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British Industrial History

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Henry James Deane

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Henry James Deane (1876-1948)

1948 Obituary [1]

"IT is with deep regret that we have to record the death on Tuesday, October 19th, at Godalming, of Mr. Henry James Deane, in his seventy-third year. Mr. Deane, who had been suffering from ill-health for some time, was the senior partner in the firm of Deane and Mason, consulting civil engineers, of 53, Victoria Street, Westminster, London, S.W.1. He received his education at All Saints' College, Bathurst, New South Wales, and studied engineering at Sydney University, gaining his B.E. degree in 1897.

His first position was that of assistant surveyor on the Moree-Inverell Railway, New South Wales, and he also gained practical works experience in the shops of the Clyde Engineering Co, New South Wales.

In 1899 he had charge of erection work at the Ultimo tramway generating station at Sydney.

In 1900 he left Australia, and came to England as an assistant engineer with Messrs. Baker and Hurtzig. Amongst the works carried out by that firm he was connected with the construction of the Angel section of the City and South London Railway.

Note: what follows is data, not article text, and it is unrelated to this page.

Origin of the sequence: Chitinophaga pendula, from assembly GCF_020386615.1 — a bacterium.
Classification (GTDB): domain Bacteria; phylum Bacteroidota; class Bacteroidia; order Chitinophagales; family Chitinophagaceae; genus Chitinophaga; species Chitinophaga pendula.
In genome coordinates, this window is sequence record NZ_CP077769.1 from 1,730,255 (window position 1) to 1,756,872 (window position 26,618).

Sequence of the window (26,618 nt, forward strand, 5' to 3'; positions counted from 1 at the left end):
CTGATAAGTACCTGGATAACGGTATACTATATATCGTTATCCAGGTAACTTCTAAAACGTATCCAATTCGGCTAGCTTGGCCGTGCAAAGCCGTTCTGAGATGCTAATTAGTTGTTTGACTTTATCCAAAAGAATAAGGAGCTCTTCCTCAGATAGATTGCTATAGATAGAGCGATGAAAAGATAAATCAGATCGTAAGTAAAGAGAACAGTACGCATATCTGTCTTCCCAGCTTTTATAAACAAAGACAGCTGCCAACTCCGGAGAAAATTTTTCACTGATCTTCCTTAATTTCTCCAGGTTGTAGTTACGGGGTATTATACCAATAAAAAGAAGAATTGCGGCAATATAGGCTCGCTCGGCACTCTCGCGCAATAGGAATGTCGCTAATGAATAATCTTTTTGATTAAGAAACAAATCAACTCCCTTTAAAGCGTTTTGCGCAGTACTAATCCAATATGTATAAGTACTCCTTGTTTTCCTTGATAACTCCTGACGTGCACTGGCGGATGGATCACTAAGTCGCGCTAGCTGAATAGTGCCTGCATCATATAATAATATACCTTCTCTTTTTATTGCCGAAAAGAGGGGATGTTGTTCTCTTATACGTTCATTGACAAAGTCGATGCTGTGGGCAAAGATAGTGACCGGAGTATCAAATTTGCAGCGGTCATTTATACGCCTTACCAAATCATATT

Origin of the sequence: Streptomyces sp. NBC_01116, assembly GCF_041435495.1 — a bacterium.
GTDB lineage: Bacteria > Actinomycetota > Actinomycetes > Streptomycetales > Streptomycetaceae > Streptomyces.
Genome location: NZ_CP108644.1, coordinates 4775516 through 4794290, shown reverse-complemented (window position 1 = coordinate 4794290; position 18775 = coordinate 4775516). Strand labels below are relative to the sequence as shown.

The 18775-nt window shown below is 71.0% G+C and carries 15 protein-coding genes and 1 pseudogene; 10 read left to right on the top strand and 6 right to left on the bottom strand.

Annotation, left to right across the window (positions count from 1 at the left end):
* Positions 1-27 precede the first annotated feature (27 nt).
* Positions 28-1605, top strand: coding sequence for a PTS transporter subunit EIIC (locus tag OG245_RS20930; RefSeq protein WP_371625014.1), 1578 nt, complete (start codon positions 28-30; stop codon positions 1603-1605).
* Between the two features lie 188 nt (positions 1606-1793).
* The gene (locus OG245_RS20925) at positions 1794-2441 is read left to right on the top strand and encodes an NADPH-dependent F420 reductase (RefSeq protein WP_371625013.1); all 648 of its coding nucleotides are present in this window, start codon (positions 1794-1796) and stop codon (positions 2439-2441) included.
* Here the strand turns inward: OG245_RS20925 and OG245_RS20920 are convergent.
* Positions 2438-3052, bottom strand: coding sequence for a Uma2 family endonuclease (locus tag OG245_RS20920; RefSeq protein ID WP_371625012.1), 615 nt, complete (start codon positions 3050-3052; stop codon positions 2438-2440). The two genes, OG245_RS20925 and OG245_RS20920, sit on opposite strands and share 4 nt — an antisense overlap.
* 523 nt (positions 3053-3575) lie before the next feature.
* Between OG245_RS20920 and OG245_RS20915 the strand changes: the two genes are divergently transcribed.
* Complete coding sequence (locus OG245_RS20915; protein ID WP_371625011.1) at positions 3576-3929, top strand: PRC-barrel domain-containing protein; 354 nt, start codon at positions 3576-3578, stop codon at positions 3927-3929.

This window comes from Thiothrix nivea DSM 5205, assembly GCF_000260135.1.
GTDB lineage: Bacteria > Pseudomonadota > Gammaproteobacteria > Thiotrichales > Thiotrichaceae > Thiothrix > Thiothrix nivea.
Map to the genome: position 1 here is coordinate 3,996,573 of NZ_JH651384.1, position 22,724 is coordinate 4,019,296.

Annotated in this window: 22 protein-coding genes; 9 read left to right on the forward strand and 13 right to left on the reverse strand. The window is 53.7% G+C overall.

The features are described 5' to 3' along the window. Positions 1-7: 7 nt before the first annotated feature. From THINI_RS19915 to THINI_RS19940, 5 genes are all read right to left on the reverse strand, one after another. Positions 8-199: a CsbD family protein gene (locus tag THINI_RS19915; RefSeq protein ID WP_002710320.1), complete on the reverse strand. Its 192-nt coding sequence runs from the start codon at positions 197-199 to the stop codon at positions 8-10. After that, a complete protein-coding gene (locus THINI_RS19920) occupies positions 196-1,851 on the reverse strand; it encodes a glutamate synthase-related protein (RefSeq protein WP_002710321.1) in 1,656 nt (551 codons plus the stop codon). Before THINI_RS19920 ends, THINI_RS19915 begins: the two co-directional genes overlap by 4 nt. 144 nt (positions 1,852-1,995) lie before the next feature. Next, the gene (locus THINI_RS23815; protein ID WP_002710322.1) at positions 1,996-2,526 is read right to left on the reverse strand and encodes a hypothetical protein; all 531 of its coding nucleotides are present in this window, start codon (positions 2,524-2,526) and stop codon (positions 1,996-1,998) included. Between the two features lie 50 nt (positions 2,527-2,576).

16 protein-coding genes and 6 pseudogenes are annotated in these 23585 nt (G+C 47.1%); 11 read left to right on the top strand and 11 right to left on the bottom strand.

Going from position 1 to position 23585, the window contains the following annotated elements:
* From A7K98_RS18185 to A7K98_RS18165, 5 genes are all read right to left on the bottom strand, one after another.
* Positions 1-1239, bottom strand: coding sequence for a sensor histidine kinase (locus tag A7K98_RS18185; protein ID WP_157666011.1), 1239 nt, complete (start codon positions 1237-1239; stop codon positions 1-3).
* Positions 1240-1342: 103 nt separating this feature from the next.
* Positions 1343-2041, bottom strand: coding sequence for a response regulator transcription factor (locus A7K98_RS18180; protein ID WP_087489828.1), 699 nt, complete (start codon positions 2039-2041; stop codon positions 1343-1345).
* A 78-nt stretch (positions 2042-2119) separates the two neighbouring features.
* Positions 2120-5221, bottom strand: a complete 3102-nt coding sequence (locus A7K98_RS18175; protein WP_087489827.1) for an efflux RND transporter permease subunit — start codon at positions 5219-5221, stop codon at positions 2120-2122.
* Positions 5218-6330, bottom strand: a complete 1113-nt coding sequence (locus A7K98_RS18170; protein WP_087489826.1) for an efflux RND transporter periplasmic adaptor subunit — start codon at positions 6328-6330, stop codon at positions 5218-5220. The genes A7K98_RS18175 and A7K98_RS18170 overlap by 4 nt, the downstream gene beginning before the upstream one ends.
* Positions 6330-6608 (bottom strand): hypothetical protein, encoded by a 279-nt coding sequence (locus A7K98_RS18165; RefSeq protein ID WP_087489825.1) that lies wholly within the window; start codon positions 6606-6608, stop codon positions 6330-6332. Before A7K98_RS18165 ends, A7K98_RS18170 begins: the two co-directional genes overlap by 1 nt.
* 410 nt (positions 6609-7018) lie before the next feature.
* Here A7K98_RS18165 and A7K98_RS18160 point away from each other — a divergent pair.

He also had charge of the cement testing work for the Assouan dam, and carried out hydrographic survey work on the River Medway, and later was resident engineer for the Medway improvement works. From 1906 to 1912 he was an engineer with Messrs. Baker, Mott and Hay, and was engaged on work connected with the Central London Railway, the South London Railway and the National Physical Laboratory buildings... Read more "

1949 Obituary [2]

"HENRY JAMES DEANE, B.Eng., whose death occurred on 19th October 1948, was the principal of Messrs. Deane and Mason, consulting engineers, Westminster. He was elected a Member of the Institution in 1917 and was also a Member of the Institution of Civil Engineers. In addition he was a Past President of the Institution of Structural Engineers.

He was born in 1876 and educated at All Saints College, Bathurst, N.S.W., and at the University of Sydney, where he graduated as Bachelor of Engineering in 1897. His practical training was obtained with the Clyde Engineering Co, of Sydney, and at the Ultimo Tramway Power Station in that city. Coming to England in 1900 he joined the staff of Sir Benjamin Baker, consulting engineer, Westminster, as assistant engineer, and seven years later was promoted to be chief assistant engineer. He was in 1913 appointed chief assistant engineer to the Port of London Authority, in which capacity he was responsible for the maintenance of the whole of the Authority's plant, including tugs, dredgers, and locomotives. He relinquished this position in 1924 and began to practise on his own account as a consulting engineer, Mr. John Mason, A.M.I.C.E., being admitted into partnership in 1946."

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